Hydrogen's Growing Importance in the Energy Mix

Shell Hydrogen-Study published

  • News 09.03.2017

In 2050, 113 million fuel cell electric vehicles could save up to 68 million tons of fuel and almost 200 million tons of carbon emissions. As such, they could make a significant contribution to reducing energy consumption and greenhouse gas emissions in the transport sector. That is the conclusions reached in the Shell Hydrogen-Study entitled "Energy of the future? Sustainable mobility through fuel cells and H2", which was conducted by the Wuppertal Institute together and on behalf of Shell and officially published in Berlin today.

Experience has shown that the technology behind the production and application of hydrogen has made huge progress in recent years, and not only in the are of passenger cars, says Dr. Jörg Adolf, Chief Economist at Shell Deutschland and project lead of the study.

The technology at the heart of hydrogen's use as an energy source is the fuel cell, which is significantly more efficient than heat engines. Hydrogen has a high specific energy content and by far the highest energy density (per kilogram) of all the energy carriers used today. Since it usually only exists on earth as part of a compound, it has to be produced via a specific process. The most important primary energy carrier for the production of hydrogen is currently natural gas. "We believe that hydrogen produced via electrolysis using electricity from renewable sources of energy will play an important role in the future", says Prof. Dr. Manfred Fischedick, vice president of the Wuppertal Institute. This will also be necessary in order to take advantage of hydrogen's potential environmental benefits. Because in addition to considerably higher efficiency levels compared to passenger cars with combustion engines, hydrogen-powered fuel cell electric vehicles also have the advantage of being able to significantly contribute to reducing greenhouse gas emissions on account of the climate-friendly production method.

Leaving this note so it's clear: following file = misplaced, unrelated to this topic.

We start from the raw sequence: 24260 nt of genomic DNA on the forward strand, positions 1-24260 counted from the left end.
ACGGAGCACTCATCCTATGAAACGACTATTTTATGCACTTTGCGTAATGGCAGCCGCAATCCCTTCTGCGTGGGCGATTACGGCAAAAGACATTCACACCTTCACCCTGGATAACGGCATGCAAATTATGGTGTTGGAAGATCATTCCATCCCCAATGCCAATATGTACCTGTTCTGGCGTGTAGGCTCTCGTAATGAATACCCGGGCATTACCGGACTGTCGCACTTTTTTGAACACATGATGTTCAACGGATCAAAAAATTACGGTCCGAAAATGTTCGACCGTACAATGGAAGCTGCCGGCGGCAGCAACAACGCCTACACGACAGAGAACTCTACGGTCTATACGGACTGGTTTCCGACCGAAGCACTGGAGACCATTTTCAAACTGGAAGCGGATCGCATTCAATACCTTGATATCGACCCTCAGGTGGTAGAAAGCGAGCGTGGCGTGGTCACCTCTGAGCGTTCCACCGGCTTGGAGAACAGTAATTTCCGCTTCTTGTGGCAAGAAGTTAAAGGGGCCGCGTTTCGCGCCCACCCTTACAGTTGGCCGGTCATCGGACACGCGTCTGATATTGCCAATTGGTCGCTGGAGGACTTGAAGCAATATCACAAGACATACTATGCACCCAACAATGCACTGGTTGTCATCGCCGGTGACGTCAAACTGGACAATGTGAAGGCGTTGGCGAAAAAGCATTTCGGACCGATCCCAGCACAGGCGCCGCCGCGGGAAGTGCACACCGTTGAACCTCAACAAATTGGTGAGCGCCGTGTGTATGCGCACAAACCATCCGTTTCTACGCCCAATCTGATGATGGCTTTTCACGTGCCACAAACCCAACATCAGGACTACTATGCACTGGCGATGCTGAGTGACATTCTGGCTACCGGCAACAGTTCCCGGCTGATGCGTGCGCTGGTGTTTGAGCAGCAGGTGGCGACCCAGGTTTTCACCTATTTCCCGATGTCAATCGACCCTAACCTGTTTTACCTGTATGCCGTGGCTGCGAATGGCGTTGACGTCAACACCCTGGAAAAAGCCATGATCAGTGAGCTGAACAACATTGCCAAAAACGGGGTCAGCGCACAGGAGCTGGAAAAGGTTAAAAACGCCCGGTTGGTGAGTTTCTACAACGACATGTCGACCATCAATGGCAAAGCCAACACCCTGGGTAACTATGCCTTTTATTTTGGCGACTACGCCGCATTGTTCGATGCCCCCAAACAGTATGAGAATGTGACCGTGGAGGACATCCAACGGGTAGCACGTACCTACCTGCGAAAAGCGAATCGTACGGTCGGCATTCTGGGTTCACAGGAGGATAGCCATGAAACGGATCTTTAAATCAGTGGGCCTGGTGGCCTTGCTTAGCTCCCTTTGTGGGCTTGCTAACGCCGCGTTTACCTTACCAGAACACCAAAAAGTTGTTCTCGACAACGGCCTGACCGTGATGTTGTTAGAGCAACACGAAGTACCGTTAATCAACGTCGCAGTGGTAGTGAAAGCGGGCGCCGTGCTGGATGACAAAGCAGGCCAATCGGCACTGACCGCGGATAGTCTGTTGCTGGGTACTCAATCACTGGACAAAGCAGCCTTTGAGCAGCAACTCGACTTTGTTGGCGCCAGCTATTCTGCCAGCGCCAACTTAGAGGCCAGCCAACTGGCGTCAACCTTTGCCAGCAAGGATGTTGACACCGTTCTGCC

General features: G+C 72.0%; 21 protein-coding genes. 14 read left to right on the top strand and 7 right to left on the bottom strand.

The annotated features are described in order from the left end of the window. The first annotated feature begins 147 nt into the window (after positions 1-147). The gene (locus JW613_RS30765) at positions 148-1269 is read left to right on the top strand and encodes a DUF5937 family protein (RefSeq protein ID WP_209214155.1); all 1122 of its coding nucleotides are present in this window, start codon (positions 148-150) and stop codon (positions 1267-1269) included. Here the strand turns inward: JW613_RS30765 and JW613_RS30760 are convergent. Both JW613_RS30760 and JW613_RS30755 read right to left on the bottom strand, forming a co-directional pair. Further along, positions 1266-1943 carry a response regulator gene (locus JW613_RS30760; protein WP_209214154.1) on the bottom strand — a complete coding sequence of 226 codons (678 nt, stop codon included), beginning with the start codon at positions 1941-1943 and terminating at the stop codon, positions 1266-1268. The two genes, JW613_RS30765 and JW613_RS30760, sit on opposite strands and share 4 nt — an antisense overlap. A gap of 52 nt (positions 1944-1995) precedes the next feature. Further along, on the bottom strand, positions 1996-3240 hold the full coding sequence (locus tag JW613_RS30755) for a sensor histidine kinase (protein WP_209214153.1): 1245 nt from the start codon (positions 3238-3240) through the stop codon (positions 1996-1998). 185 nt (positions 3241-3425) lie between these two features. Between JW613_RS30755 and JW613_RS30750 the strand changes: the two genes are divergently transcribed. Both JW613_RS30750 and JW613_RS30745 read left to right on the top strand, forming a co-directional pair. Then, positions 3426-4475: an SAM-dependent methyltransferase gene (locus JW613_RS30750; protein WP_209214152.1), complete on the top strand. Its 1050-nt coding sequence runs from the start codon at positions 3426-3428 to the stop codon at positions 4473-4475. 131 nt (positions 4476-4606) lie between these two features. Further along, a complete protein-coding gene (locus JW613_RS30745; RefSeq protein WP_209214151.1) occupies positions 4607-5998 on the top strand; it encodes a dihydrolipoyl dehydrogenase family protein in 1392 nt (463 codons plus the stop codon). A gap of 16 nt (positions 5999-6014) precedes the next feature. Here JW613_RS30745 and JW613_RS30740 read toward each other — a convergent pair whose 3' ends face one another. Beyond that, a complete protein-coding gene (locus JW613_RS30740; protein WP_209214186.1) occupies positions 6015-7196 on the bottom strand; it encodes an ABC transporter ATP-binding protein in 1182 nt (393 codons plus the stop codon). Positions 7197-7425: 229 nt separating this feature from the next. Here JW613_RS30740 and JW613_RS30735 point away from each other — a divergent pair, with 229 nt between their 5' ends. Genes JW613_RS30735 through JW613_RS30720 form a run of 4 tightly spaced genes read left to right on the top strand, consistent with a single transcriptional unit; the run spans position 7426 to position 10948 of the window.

Some questions remain: Is hydrogen the one energy source or at least one of the sources of the future? And if so, what needs to change to make hydrogen one of the leading energy sources of our energy system? The study answers these questions among others.

It is available for free download in German. An English translation will be published in June.

Shell Hydrogen-Study press conference with Dr. Karin Arnold and Prof. Dr. Manfred Fischedick from the Wuppertal Institute, chief economist Dr. Jörg Adolf and Shell Hydrogen General Manager Oliver Bishop as well as Rosario Berretta (Daimler) (right to left).